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‘Authur’ the van

I took ‘Arthur’ the van on his first food collection! Yes, I could have just gone in the Polo. But the Polo has a small boot capacity, and some of our big food donations were just too big for it.

After getting a couple of ‘reminder’ lessons from George last week in manual van driving, I was feeling much more confident. I patted the mascot, Mr Stay Puft from Ghostbusters, on the head and turned the key in the ignition.

The origins of Mr Stay Puft, at least in my family, are twofold. Firstly he was a character in a movie watched on the big screen by me with my first ever friend – a lovely lady named Alice, who has known me since we were 4 years old; and who might well be reading this. We were both 15 then, and when the new movie came out recently we went together to see it again. Secondly, and more on topic, he was the nickname of my dad, Donald, who is no longer with us but was the best driver I ever knew. In short, I hope my ‘no claims’ discount becomes as good as his was…

As Clive the chef would not be there for another hour, Duncan and I went together to Morrison’s. As Gillian the Community Champion was on holiday for a second week, we just showed up to meet whoever would deal with us. We had to make a slight adjustment to the original arrangement we had with the food collection system. All said and done, we were able to gather sufficient food for distribution which included some fresh seasonal produce and set off with 15 packages.

We had 16 people referred this week originally, but our regular Restalrig man is away – this kept us at the same total three weeks running. There are a lot of people out there who might need our service, so get referring and volunteering, folks. I drove round the back of the Hollies, conscious that the van has no back windows and is wider, and longer, than our usual vehicle. Just as I reversed towards the drive, a cyclist shot in between ‘Arthur’s’ rear end and the still-opening Hollies gates. Missing him by a hairsbreadth, I sent up a prayer of thanks and suppressed some rude words (ok, I think I might’ve said one)… The van took up the space inside the driveway neatly, and Murdoch and Duncan unloaded while I shot home to feed my elderly cats.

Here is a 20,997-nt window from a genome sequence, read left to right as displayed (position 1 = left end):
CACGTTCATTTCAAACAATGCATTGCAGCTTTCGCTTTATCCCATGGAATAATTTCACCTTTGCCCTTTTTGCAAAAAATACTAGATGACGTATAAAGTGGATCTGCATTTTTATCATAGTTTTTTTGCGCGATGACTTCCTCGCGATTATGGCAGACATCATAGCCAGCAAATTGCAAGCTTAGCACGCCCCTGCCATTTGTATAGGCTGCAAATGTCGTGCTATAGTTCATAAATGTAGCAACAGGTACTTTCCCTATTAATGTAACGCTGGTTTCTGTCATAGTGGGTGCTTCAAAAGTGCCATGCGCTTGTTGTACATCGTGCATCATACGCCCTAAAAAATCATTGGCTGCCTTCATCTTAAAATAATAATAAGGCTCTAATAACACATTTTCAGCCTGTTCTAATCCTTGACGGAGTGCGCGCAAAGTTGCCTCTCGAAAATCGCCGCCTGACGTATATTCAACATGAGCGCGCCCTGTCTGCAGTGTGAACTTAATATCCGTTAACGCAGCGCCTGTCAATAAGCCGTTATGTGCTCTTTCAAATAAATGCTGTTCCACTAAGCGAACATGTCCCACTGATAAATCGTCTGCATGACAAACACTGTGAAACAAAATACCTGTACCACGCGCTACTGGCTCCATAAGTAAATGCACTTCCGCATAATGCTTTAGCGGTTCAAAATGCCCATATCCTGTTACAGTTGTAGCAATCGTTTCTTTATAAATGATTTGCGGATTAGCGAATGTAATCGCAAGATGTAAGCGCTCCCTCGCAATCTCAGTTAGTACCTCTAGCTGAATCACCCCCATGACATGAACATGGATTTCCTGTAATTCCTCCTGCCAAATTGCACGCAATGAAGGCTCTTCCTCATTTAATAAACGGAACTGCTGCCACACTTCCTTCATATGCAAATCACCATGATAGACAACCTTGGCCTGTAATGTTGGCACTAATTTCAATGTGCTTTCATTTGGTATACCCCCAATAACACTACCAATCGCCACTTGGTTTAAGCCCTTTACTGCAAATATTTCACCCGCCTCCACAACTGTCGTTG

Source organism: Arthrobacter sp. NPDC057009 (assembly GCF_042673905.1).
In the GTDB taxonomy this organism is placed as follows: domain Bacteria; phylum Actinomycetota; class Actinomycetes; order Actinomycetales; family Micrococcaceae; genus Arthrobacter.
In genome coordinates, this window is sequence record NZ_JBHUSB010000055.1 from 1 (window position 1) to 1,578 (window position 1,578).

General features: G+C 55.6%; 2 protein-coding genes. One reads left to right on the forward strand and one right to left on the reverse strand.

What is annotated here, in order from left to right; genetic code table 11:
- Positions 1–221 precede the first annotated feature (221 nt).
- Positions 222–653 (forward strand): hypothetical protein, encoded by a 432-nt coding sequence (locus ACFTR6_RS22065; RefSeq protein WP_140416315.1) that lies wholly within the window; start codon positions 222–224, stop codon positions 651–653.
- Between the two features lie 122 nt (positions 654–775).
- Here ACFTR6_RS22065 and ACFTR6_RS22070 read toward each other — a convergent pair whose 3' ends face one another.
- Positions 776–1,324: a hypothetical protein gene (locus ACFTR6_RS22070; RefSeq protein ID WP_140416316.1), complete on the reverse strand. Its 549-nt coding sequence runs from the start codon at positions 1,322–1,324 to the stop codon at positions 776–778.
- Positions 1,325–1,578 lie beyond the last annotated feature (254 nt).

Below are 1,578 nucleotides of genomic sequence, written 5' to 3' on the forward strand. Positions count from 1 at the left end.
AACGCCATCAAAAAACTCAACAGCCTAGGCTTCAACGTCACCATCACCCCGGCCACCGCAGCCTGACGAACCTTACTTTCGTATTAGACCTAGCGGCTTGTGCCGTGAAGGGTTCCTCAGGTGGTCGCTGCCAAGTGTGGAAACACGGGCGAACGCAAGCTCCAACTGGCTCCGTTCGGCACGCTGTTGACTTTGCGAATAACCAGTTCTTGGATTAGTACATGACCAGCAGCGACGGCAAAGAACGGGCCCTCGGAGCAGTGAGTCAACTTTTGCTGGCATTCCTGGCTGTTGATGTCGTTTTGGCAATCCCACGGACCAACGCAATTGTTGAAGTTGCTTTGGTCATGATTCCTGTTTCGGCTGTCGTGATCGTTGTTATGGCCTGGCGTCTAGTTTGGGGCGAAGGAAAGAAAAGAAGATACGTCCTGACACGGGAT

While the cats ate, I snacked too; and I decided to swap vehicles. The Polo is a nippy wee car, automatic (which means my husband can drive it) and on deliveries we don’t need so much space. Carry too many hot soups at once and they start getting cold as you deliver them; even when stored in an esky. I headed back to the Hollies, where I called Adele and Gordon to mobilise them for the big Musselburgh run. Murdoch and Duncan loaded up, and I said ‘Hello’ to the gorgeous Susan, who has volunteered this week to take a food donation to service user in Tranent.


Red lentil soup with white and wholemeal rolls

We found the Musselburgh run to be challenging yet very rewarding when the labour is shared between two of us. People whose age, illnesses and mobility issues prevent them from earning a living or shopping themselves can get hot, chef-made soup and rolls; a chat and a veg bag on a Sunday afternoon. If someone is not answering we are there to check they are okay; and to call specified neighbours who have keys to check on them. If someone’s family has taken them out, the neighbour will mind the food until it can be delivered. It is a system created generically, at point of need, by ordinary people; and could work in other parts of the country wherever people require a bit of extra help now and then. Being raised in London, where someone could die and not be missed, it is an education to watch how people in Scotland develop solutions to community problems.

We all met back at the Hollies, where piping hot soup and a veg bag for the Prestonpans delivery was collected. While we were travelling to Prestonpans the catering team was cleaning up the big kitchen where the food preparation was done for hours. The roads were surprisingly clear, and we made it to the address in record time. Gordon and George carried the bags in for one of the service users who lived there, put the food away where he wanted it, and returned with a small donation of strong bags for use next week. Yay! Constantly buying shopping bags is something else we have found to be a hidden expense in the food game. It’s always nice when someone saves big bags for us. We were happy to have George with us who has sacrificed time from is busy schedule to lend a hand.

We careened back and dropped off the kitchen crew, who had worked hard and were well deserving of lifts home. We said goodbye to George and Gordon, who veered off to their own firesides for a quiet evening. Duncan drove for me now, as I was tired  –  as he always does, upon request. We headed for our little home and our two gorgeous old rescue cats, Reiver and Romany.

Goodnight, everyone; many thanks to all our helpers and supporters, and to Morrison’s – and the Hollies – without whom this venture would have been impossible.


Please call 07531 436 389 to refer someone in need, to donate, to discuss volunteering options or for information. Thanks to Big Stevie, who donated ‘Arthur’ the van, we can carry more than just food. Donations of food, pet food, toys, clothes, blankets and toiletries can now be accepted and redistributed to people who need them, and will make good use of them.



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